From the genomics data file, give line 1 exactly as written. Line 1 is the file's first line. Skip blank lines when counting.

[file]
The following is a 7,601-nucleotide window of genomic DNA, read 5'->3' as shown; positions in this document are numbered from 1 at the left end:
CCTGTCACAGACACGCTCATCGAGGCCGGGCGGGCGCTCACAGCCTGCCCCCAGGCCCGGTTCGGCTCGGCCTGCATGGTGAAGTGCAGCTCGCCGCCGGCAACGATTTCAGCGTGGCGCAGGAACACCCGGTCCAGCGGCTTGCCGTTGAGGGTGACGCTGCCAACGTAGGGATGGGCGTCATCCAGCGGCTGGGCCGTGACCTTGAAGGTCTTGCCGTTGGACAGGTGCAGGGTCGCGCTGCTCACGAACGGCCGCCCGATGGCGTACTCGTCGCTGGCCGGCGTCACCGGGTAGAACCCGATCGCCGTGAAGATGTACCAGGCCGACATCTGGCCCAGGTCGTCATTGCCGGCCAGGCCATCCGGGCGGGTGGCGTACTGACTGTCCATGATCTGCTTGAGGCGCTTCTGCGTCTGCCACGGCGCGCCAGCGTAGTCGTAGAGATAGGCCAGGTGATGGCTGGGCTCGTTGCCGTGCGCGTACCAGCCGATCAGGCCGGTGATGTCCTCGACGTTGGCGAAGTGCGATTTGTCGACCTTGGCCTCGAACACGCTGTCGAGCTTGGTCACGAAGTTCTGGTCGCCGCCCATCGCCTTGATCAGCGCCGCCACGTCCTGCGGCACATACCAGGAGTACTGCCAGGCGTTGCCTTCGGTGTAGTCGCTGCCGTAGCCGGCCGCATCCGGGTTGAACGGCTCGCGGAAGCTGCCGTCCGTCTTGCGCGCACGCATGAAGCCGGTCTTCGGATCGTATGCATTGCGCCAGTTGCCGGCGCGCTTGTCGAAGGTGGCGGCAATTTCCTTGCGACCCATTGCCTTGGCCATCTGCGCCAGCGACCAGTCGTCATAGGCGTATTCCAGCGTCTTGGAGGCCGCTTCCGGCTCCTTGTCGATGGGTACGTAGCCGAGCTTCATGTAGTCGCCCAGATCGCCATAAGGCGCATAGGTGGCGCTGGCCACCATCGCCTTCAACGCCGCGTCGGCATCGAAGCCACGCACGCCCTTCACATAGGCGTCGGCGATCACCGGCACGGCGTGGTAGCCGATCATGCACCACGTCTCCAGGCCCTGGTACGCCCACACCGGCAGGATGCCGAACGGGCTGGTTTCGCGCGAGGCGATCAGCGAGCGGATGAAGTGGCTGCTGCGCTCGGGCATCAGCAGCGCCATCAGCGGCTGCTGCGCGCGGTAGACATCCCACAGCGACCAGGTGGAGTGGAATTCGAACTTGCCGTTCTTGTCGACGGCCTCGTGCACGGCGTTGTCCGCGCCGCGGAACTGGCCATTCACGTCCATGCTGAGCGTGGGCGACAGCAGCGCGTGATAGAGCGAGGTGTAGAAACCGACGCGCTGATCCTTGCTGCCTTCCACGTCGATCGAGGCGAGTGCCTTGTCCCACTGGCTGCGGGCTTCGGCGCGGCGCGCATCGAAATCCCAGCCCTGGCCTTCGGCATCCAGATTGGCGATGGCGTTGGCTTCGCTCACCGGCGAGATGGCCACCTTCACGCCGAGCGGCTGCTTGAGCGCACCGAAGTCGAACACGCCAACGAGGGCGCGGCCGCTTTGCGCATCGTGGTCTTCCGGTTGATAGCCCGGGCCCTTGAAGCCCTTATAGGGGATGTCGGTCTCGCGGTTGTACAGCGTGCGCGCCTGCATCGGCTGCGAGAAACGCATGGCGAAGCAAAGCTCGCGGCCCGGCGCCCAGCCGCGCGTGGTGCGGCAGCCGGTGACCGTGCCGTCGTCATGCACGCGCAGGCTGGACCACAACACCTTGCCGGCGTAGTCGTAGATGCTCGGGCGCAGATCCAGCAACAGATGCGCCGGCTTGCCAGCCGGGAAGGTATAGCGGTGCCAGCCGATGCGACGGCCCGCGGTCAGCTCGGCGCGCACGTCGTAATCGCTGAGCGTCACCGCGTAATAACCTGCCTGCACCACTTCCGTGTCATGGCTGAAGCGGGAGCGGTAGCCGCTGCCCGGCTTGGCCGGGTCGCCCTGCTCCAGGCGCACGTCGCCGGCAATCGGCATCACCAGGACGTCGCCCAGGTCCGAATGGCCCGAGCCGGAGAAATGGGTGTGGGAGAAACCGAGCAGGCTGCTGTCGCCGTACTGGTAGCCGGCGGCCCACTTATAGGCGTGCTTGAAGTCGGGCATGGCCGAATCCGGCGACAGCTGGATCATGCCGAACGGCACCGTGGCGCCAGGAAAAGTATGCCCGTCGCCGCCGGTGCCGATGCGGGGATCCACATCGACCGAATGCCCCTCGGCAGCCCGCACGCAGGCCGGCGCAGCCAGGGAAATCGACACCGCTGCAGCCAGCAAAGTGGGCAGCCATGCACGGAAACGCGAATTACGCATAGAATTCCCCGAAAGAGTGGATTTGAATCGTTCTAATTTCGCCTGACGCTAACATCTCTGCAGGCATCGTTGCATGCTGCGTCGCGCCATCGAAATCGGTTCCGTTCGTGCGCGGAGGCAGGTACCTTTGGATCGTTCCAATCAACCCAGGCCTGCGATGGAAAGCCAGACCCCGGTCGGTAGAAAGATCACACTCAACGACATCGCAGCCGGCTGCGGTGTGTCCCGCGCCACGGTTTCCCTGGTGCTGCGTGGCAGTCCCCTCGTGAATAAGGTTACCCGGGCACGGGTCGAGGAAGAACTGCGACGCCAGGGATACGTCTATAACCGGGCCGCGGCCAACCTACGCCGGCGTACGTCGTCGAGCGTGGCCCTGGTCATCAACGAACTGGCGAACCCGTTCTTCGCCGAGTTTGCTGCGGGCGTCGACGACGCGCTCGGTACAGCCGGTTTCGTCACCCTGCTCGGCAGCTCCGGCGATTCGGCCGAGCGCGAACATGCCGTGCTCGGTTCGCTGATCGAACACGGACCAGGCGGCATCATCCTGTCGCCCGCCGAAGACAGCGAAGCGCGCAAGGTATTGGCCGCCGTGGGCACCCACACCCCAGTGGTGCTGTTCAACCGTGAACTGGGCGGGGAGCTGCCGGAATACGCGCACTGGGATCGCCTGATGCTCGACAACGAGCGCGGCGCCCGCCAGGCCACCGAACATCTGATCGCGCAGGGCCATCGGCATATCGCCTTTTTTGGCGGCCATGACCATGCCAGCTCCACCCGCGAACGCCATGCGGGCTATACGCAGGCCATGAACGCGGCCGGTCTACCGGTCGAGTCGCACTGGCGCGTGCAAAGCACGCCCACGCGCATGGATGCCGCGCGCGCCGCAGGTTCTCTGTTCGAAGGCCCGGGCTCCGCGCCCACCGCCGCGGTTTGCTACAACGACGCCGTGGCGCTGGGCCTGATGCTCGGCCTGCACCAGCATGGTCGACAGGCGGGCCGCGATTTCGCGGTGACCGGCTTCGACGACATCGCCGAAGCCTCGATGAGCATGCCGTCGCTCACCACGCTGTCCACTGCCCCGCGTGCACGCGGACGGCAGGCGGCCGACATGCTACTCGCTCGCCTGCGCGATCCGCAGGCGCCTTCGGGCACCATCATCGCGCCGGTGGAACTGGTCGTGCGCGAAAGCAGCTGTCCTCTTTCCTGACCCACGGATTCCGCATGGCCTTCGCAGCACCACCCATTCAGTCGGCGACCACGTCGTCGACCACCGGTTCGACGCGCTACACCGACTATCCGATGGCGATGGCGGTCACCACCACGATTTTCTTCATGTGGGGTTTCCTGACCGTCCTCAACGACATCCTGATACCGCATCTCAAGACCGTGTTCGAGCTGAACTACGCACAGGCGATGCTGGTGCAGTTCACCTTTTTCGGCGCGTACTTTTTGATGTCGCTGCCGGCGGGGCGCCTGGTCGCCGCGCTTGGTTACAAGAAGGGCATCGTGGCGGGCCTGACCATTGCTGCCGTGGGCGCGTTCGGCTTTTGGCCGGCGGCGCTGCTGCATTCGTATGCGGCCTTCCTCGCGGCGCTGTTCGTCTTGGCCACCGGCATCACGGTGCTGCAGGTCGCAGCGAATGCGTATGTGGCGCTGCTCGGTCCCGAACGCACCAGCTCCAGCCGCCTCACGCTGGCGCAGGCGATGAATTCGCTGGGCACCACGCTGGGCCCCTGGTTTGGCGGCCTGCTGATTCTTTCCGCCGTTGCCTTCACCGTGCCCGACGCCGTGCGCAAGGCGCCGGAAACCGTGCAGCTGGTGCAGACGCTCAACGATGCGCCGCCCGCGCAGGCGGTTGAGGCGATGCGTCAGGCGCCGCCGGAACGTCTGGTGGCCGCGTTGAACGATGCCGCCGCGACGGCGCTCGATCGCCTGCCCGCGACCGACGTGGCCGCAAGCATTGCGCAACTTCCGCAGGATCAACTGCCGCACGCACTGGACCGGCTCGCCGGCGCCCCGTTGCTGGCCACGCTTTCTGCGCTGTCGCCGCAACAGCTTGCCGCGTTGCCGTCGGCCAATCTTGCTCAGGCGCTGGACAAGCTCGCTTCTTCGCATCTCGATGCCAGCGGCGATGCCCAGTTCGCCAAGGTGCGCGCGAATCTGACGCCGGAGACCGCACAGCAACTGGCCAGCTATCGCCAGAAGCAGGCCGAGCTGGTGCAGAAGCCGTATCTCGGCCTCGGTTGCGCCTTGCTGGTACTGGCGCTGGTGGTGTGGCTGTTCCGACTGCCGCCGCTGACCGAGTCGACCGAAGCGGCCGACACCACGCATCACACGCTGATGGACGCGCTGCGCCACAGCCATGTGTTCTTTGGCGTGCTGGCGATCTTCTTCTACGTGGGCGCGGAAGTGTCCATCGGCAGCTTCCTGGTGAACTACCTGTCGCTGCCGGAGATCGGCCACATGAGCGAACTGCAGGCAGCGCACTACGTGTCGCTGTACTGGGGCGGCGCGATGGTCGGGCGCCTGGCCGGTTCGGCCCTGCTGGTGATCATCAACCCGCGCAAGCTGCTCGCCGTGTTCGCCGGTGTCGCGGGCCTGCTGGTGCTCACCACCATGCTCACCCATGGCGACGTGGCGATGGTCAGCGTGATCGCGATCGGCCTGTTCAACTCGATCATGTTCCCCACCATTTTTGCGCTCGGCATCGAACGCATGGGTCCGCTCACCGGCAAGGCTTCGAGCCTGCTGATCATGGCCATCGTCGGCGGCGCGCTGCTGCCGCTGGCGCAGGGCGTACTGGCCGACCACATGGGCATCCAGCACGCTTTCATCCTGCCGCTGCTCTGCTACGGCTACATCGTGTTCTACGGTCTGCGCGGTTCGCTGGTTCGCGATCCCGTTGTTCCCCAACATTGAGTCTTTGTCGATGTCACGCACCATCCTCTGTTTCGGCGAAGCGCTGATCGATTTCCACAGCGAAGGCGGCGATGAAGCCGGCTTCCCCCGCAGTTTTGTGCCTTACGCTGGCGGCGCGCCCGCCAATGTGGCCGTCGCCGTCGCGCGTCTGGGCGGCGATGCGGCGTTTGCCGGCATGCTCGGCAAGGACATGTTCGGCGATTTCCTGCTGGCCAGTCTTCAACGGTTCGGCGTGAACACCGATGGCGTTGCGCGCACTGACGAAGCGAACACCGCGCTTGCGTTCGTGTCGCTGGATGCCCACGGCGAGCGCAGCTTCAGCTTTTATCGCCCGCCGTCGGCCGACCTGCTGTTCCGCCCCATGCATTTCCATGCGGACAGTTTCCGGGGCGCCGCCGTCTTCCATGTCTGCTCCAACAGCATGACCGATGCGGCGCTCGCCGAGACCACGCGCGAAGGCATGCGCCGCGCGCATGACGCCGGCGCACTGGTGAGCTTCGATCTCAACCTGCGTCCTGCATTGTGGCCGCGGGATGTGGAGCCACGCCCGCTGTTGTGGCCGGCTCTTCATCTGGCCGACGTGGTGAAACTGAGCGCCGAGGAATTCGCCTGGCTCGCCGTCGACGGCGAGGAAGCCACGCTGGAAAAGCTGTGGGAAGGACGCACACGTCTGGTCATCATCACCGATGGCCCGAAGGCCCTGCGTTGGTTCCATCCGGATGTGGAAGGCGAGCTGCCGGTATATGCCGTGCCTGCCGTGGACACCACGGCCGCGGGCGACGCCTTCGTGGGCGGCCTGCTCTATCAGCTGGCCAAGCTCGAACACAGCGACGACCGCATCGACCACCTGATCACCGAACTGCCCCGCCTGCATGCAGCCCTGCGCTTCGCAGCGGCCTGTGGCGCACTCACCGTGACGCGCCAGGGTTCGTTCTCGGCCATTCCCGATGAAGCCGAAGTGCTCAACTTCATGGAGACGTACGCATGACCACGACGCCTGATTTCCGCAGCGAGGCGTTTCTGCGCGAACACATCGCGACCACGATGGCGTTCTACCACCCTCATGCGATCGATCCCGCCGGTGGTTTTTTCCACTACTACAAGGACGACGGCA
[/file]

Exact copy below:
The following is a 7,601-nucleotide window of genomic DNA, read 5'->3' as shown; positions in this document are numbered from 1 at the left end: